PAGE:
Immunohistochemistry staining

Paraffin embedded tumor tissues were sectioned at 6 μm, deparaffinized, and rehydrated. For antigen retrieval, sections were treated for 20 min at 95 °C with 10 mmol/L citrate buffer (pH 6.0) in a laboratory microwave oven and subsequently washed with PBS. For immunohistochemistry, after quenching the endogenous peroxidase activity and blocking with normal goat serum, sections were incubated sequentially with the primary antibodies at 4 °C overnight, the next day, after rewarming for 1 h, sections were incubated with secondary antibodies (ZSGB-Bio, China) for 1 h at 37 °C. Immunostaining was performed using two-steps detection kit (ZSGB-Bio, China), which resulted in a brown precipitate at the antigen site. Subsequently, sections were counterstained with Mayer Haematoxylin solution (ZSGB-Bio, China) and mounted in mounting medium. The primary antibody was omitted for the negative controls. After dehydration, sections were examined using a light microscope. Protein expression levels were quantified on the basis of a multiplicative index of the staining extent (0–3) and the average staining intensity (0–3). The staining score is the product of staining extent and the staining intensity.

In vitro migration and invasion assays

Cells (5 × 105) were plated on the top side of polycarbonate Transwell filters (for migration assay) or on the top side of polycarbonate Transwell filters coated with Matrigel (for invasion assay) in the top chamber of a 24-well cell invasion assay (Coning, USA). Dissociated GICs were seeded into chambers, the cells were suspended in medium without serum, and medium supplemented with stem cell culture medium (20 ng/ml EGF, 20 ng/ml bFGF, and 1,50 B27) was used as a chemoattractant in the bottom chamber. The cells were incubated at 37 °C for 24 h (for migration assay) or 48 h (for invasion assay). The non-migratory or non-invasive cells in the top chambers were removed with cotton swabs. The cells that migrated and invaded the lower membrane surface were fixed in 4% paraformaldehyde for 10 min, air-dried, then stained crystal violet staining solution (Solarbio, China) and counted under a microscope at a 10 × magnification.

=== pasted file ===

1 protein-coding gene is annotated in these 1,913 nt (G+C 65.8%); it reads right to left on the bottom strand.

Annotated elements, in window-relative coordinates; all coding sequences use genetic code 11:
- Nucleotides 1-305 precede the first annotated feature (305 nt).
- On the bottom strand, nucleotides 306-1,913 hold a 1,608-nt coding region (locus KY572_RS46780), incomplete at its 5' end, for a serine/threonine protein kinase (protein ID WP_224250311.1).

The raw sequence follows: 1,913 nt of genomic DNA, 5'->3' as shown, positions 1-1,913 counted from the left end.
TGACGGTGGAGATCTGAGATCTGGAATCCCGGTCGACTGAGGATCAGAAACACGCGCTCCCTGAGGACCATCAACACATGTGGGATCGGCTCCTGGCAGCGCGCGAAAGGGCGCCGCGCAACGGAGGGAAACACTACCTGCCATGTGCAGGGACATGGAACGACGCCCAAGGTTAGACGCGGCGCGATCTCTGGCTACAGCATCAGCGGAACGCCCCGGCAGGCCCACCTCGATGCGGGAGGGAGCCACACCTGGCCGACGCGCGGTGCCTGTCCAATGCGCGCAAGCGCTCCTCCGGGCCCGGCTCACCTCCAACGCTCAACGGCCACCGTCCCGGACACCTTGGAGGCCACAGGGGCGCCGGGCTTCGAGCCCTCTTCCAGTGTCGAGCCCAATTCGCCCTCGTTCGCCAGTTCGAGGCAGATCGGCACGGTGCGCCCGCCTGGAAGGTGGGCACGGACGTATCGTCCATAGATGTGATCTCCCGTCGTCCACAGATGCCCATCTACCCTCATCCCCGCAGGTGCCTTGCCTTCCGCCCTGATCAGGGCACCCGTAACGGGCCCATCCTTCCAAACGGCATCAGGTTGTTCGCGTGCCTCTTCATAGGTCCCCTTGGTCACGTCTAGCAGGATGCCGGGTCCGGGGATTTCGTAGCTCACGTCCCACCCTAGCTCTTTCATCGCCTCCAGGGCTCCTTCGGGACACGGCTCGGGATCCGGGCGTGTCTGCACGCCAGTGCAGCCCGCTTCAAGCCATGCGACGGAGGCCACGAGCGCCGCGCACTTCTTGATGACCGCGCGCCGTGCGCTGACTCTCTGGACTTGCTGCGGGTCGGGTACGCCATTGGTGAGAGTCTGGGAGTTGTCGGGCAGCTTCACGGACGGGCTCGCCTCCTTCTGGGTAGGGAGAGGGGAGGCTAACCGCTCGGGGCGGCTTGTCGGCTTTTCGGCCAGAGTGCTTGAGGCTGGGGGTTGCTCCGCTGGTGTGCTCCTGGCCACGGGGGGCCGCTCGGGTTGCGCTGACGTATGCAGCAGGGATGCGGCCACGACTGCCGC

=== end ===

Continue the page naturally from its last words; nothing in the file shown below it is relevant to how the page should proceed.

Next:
Western blotting analysis

Cells were lysed in RIPA buffer (Solarbio, China) containing PMSF (dilution, 1:100; Solarbio, China), and proteins were extracted from cells cultured in the absence of FBS. Before denaturation, total protein concentration was determined using BCA protein assay kit (Solarbio, China), according to the manufacturer’s instructions. The extracted proteins were separated by performing sodium dodecyl sulfate-polyacrylamide gel electrophoresis (SDSPAGE), blotted onto PVDF membranes (Millipore, USA), and incubated overnight at 4 °C with the indicated primary antibodies: Anti-Notch1 (Abcam, 1:1000), Anti-NICD (Abcam, 1:1000), Anti-Hes1 (Abcam, 1:1000), Anti-CXCR4 (Abcam, 1:1000), Anti-Akt (cell signaling, 1:1000), Anti-pAkt (cell signaling, 1:1000), Anti-mTOR (cell signaling, 1:1000), Anti-pmTOR (cell signaling, 1:1000). Next, the membranes were washed and incubated with goat anti-rabbit/mouse IgG secondary antibody (dilution, 1:2000) for 1 h at room temperature. Protein expression was analyzed using GBOX (Syngene Company, UK) and a chemiluminescent HRP substrate (Millipore, USA).

Tumorsphere formation assay and in vitro limiting dilution assay

GICs were plated in 96-well plates at a density of 1,000 cells per well and tumorsphere numbers and sizes were calculated at the seventh day after cell placement. For in vitro limiting dilution assay, GICs were implanted into a 96-well plate at a gradient of 20, 40, 60, 80, 100,120 or 140 cells per well, with 10 replicates for each gradient. The number of tumorsphere in each well was determined after incubation for 7 days, and the sphere formation efficiency were calculated using the Extreme Limiting Dilution Analysis (http://bioinf.wehi.edu.au/software/elda).

Transfection and luciferase reporter assay

The binding site between RBPJ and CXCR4 promoter was predicted through promo online tool (http://alggen.lsi.upc.es/). Transfection of cells and luciferase assays were performed as described (Picard et al., 2012). Cells were transfected with the pGL3-based constructs containing the CXCR4 promoter plus the Renilla luciferase plasmid (pRL-TK). Then, the cells were harvested after 48 h for firefly/Renilla luciferase assays using the Dual-Luciferase Reporter Assay System (Promega). Luciferase activities were normalized to the co-transfected pRL-TK plasmid (mean ± SD).

Intracranial xenografting of U87GICs